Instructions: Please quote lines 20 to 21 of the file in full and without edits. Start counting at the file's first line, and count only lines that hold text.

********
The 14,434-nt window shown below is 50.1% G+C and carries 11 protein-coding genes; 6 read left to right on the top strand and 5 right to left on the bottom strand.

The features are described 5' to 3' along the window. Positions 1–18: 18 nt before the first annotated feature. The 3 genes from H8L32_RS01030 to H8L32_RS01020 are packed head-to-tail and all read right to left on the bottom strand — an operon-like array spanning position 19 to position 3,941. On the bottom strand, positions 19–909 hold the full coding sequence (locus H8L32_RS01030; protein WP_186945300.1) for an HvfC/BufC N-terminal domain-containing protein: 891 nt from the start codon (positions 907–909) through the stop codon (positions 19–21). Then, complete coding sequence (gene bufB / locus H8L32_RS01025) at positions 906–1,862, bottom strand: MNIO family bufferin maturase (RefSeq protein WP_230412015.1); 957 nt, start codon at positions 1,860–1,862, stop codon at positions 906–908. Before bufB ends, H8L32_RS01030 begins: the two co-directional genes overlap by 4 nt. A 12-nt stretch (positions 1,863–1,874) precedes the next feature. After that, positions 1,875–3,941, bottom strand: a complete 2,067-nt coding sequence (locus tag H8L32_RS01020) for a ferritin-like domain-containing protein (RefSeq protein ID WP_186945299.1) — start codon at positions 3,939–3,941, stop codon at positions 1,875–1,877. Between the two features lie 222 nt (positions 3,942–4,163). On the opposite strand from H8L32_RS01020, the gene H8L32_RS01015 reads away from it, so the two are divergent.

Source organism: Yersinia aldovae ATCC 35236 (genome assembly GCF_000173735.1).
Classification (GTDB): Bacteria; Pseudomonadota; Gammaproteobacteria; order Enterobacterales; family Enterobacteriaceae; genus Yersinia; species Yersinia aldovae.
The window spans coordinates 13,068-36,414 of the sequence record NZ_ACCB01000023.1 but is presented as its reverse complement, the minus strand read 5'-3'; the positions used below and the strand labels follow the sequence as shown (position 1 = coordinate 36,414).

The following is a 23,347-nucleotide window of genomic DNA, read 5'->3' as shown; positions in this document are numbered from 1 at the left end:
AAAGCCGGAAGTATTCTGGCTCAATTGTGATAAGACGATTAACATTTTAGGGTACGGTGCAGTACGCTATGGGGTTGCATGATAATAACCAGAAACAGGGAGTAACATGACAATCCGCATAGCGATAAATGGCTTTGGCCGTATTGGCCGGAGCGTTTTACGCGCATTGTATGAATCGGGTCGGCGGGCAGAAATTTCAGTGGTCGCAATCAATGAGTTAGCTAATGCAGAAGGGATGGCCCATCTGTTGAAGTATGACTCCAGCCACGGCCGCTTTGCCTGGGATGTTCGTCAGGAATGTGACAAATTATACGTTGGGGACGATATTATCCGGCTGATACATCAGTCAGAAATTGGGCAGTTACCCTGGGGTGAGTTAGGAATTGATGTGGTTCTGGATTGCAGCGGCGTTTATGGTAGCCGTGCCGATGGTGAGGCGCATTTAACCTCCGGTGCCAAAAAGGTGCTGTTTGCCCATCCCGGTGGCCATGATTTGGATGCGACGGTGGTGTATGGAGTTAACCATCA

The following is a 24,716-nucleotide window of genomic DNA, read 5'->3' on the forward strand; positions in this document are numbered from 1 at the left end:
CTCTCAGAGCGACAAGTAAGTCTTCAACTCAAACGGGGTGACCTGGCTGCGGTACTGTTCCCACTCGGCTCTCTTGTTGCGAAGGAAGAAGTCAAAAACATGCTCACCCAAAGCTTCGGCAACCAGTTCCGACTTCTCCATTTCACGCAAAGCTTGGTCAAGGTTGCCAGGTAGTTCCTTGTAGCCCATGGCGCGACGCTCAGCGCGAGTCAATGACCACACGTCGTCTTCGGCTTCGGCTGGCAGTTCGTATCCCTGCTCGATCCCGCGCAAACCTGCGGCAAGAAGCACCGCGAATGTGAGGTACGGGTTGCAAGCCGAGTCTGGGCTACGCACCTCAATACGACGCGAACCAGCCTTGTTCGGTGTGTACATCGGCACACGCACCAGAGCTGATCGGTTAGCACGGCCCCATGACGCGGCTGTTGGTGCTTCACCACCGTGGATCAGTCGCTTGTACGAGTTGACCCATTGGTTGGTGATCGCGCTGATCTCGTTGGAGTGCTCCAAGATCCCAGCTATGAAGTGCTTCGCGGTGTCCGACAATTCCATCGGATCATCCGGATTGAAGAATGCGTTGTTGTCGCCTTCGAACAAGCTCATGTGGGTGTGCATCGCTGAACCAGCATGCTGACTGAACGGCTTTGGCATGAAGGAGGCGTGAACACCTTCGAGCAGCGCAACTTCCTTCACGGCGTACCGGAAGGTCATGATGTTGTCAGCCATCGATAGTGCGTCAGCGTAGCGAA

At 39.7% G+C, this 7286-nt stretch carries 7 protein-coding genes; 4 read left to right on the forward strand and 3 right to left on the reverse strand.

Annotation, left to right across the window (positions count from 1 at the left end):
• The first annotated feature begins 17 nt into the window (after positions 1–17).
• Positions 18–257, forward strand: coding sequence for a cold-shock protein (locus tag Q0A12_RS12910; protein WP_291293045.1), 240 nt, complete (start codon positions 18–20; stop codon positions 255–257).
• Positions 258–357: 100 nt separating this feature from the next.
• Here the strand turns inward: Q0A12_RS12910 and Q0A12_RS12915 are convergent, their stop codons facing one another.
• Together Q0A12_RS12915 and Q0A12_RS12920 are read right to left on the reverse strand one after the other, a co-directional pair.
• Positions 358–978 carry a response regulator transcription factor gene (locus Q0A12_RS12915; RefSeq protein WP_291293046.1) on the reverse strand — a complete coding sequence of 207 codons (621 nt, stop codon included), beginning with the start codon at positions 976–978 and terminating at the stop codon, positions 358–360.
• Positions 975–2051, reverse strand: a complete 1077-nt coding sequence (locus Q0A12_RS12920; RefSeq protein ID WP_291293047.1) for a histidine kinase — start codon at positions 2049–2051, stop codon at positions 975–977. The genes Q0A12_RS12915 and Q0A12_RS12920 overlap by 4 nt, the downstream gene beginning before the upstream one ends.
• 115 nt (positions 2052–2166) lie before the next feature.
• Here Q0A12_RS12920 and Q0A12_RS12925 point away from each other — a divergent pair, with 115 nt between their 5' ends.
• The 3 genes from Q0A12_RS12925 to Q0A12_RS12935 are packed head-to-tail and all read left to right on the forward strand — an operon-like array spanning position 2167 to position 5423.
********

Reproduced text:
• Here Q0A12_RS12920 and Q0A12_RS12925 point away from each other — a divergent pair, with 115 nt between their 5' ends.
• The 3 genes from Q0A12_RS12925 to Q0A12_RS12935 are packed head-to-tail and all read left to right on the forward strand — an operon-like array spanning position 2167 to position 5423.